Video: Neoprene Gaskets
Video: Neoprene Gaskets

Neoprene gaskets are made of oil-resistant elastomers that also provide weather resistance and environmental sealing. Learn more about neoprene rubber’s applications and advantages, and how finished neoprene gaskets are custom-fabricated from standard neoprene profiles.

Neoprene gaskets provide resistance to oils, greases, and waxes; oxidation and ozone; and weathering and water immersion. A type of synthetic rubber (SR), neoprenes are a large family of elastomeric materials that are available in various types or grades. Some are compounded with EPDM or NBR to impart specific properties. Chemical, temperature, and flame resistance varies by neoprene compound, but neoprene rubber is generally known for its oil resistance and use in outdoor applications.

Neoprene Compounds for Elastomeric Gaskets

Design engineers who specify elastomeric materials need to understand neoprene rubber’s advantages and applications. Industrial buyers also need to know that many different types of neoprene profiles are available. Compounders offer solid neoprene compounds in various stock forms, but an off-the-shelf product may not solve your sealing challenge. By working with a custom fabricator who understands your application requirements, you can source finished neoprene gaskets that meet all of your needs.

Neoprene Rubber Advantages

Neoprene has good dynamic properties, ages well, and does not readily soften when exposed to heat.  Although neoprene is a good choice for soft, high-strength compounds, this synthetic rubber cannot match the low-temperature flexibility of natural rubber. Ultimately, however, neoprene’s outstanding resistance to oils and greases, and the availability of neoprene grades with a maximum temperature resistance of 250° C, are what make neoprene gaskets right for industrial applications.

Neoprene Gasket Applications

Neoprene gaskets can be used for either static or dynamic sealing. Neoprene seals for static applications are used in stationary applications between two mating surfaces. When used as dynamic seals, neoprene gaskets create a barrier between moving and stationary surfaces to retain or separate fluids, prevent the ingress of contaminants, and contain pressure. In addition to door gaskets and window seals, industrial applications for neoprene gaskets include pump impellers and hydraulic systems.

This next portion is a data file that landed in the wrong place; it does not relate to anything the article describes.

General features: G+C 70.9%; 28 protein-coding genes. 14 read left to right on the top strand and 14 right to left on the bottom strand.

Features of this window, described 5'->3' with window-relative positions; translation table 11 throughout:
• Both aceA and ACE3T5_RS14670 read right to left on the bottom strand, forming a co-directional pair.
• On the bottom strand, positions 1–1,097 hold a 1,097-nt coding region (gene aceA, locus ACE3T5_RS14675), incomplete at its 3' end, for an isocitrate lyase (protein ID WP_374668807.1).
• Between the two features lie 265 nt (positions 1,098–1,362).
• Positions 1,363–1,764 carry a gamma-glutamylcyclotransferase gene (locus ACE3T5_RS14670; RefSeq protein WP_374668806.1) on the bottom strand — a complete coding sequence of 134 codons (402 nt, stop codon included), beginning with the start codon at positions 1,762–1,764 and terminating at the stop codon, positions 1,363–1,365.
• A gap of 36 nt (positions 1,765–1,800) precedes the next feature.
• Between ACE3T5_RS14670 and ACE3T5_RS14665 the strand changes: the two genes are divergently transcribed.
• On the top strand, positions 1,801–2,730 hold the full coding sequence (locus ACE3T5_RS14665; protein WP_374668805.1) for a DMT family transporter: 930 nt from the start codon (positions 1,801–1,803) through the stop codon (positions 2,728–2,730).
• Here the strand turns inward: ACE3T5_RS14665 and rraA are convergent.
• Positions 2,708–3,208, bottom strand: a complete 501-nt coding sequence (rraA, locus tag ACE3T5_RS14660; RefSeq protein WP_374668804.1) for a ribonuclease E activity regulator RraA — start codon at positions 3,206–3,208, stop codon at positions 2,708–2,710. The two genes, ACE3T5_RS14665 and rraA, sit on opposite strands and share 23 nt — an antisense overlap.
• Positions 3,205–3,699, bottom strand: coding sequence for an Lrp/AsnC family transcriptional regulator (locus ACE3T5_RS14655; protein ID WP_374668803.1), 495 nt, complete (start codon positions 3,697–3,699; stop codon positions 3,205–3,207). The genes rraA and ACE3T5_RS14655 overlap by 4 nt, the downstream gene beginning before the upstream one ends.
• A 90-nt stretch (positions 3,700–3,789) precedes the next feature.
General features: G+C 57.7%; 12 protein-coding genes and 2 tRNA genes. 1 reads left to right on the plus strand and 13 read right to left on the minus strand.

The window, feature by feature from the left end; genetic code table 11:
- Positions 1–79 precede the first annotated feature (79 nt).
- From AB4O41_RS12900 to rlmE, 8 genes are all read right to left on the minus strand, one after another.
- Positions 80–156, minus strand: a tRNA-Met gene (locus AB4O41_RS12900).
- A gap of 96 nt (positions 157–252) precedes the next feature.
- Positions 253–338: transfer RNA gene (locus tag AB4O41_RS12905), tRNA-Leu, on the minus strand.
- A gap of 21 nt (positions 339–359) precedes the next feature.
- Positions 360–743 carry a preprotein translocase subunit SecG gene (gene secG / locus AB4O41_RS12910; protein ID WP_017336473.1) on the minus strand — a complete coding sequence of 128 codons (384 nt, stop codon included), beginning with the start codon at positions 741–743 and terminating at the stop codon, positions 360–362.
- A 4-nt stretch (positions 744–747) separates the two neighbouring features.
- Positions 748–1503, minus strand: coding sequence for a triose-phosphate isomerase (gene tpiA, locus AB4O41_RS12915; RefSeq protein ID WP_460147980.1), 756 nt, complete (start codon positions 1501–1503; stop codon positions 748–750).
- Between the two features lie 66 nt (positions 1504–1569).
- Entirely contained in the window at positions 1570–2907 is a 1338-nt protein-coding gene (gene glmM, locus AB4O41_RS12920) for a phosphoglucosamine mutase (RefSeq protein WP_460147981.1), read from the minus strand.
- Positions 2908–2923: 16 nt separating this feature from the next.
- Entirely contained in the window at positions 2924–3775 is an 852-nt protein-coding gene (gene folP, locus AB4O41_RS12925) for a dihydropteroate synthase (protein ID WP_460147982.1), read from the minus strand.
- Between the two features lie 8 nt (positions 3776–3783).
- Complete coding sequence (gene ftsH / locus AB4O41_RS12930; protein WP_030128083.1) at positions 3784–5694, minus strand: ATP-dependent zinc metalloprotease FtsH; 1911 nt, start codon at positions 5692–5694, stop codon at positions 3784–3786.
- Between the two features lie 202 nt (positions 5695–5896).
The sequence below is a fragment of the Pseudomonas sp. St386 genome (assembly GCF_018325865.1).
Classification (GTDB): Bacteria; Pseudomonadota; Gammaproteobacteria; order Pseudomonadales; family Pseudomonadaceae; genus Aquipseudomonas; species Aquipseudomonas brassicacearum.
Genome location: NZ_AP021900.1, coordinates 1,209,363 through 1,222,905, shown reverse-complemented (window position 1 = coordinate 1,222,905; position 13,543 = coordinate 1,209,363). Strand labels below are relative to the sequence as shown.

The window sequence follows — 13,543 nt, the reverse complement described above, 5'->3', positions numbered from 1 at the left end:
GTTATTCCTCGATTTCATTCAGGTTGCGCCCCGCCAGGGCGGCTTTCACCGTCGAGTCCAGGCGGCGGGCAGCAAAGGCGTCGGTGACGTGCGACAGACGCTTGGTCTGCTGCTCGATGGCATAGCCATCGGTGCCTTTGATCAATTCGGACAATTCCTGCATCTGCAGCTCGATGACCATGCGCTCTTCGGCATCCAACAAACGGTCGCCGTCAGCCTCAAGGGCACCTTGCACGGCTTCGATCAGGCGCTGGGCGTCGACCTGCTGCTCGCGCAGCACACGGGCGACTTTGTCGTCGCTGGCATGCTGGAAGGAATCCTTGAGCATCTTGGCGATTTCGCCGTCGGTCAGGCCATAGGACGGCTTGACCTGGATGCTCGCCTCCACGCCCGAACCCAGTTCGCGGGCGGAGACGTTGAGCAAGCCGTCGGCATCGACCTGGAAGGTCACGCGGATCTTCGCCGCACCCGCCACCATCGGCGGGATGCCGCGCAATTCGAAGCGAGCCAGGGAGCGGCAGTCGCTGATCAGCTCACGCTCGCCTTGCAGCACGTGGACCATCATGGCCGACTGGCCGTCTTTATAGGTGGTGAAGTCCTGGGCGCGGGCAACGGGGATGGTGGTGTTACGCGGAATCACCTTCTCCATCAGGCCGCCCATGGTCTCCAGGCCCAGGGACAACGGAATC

Standard Neoprene Profiles

Extruded Rubber Profiles from Elasto Proxy
Extruded Rubber Profiles from Elasto Proxy

Neoprene rubber can be extruded into standard profiles for subsequent custom-fabrication. Suppliers extrude sponge or solid neoprene rubbers into specific shapes and sizes, and with different degrees of hardness (durometer). Both open cell and closed cell sponge materials are available, and some of these neoprene compounds have a UL-94 flame rating. Standard types of neoprene profiles include C-channels, E-strips, J-seals, round and square cords, P-channels, U-channels, quad, strips, and zipper strips.

Custom Neoprene Gaskets

Neoprene profiles can be cut-to-size via water jet cutting, a custom-fabrication technique that produces fine, fast cuts without long lead times or tooling charges. The non-beveled edges that water jet cutting creates are easy to join via film splicing, cold bonding, C-press, injection, molding, or vulcanizing. Taped neoprene gaskets that are ready-to-install are also available. For outdoor applications, 3M’s heat activated taping system (HATS) is a good choice because HATS has strong weatherstripping capabilities.

From Compound Selection to Custom Fabrication

Is neoprene rubber the right choice for your industrial sealing application? Do you need neoprene gaskets that are made of solid or sponge rubber – and do you need a specific blend? What about dimensions and durometer? When you find the neoprene profiles you want, how will you fabricate the gaskets? In-house production may seem like the right choice, but have you considered all of your costs? Elasto Proxy is ready to help you answer these questions.

Download the Compound Selection E-Book to learn how to choose the right rubber for your application.

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I hope you’ll find these resources to be helpful.

Clyde SharpeClyde Sharpe
General Manager at Elasto Proxy